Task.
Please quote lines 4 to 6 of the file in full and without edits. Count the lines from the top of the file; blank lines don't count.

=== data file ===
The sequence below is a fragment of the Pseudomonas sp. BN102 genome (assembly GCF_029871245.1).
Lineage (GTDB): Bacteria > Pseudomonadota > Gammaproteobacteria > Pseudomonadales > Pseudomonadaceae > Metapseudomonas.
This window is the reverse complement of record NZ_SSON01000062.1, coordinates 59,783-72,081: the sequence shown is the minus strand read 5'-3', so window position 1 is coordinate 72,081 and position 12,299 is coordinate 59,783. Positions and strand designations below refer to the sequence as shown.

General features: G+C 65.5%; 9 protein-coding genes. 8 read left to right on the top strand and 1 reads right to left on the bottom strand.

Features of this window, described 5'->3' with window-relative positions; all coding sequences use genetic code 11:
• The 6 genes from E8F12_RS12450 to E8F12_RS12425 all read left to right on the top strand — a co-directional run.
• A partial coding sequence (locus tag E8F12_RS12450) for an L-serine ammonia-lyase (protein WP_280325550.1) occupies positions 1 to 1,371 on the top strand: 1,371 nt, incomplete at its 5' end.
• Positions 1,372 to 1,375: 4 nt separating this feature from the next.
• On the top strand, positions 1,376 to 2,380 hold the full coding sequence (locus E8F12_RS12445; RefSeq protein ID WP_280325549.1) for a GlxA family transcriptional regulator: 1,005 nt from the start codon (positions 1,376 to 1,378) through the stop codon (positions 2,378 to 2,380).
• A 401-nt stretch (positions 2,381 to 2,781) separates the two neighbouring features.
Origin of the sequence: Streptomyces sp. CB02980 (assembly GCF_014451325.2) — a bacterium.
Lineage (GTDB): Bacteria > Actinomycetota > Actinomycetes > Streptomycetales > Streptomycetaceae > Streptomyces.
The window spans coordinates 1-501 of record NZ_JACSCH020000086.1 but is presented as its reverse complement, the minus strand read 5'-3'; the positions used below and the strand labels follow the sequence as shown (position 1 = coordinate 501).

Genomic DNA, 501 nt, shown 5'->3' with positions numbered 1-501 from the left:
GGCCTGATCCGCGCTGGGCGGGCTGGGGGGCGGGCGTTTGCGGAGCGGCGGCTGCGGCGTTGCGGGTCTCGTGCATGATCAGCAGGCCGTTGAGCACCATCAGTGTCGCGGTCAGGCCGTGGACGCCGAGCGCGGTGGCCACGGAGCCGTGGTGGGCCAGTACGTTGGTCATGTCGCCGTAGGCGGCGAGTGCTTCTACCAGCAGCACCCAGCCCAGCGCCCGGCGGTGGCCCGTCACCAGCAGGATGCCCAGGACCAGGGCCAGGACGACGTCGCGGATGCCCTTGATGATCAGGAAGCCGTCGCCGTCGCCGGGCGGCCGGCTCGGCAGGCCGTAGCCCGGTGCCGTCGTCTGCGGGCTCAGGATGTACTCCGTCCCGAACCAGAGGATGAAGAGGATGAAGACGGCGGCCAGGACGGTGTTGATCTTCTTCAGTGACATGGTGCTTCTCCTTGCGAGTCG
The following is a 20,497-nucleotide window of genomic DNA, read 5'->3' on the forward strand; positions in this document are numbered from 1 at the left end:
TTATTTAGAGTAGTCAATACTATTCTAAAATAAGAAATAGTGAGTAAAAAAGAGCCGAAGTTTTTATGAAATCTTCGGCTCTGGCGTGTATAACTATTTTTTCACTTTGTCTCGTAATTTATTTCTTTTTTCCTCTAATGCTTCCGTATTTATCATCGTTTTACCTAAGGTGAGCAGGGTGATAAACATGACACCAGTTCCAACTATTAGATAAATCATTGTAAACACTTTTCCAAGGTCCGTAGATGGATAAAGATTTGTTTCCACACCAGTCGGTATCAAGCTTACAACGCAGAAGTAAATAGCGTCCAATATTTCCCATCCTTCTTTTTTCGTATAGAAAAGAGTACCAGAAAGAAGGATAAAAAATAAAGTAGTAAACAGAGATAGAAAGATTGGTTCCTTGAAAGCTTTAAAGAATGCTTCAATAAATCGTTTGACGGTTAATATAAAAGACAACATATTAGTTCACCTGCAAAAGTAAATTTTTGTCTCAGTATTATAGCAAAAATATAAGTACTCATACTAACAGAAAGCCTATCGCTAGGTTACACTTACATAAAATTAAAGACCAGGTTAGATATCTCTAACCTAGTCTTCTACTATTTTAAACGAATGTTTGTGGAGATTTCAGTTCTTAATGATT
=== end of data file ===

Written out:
General features: G+C 65.5%; 9 protein-coding genes. 8 read left to right on the top strand and 1 reads right to left on the bottom strand.

Features of this window, described 5'->3' with window-relative positions; all coding sequences use genetic code 11:
• The 6 genes from E8F12_RS12450 to E8F12_RS12425 all read left to right on the top strand — a co-directional run.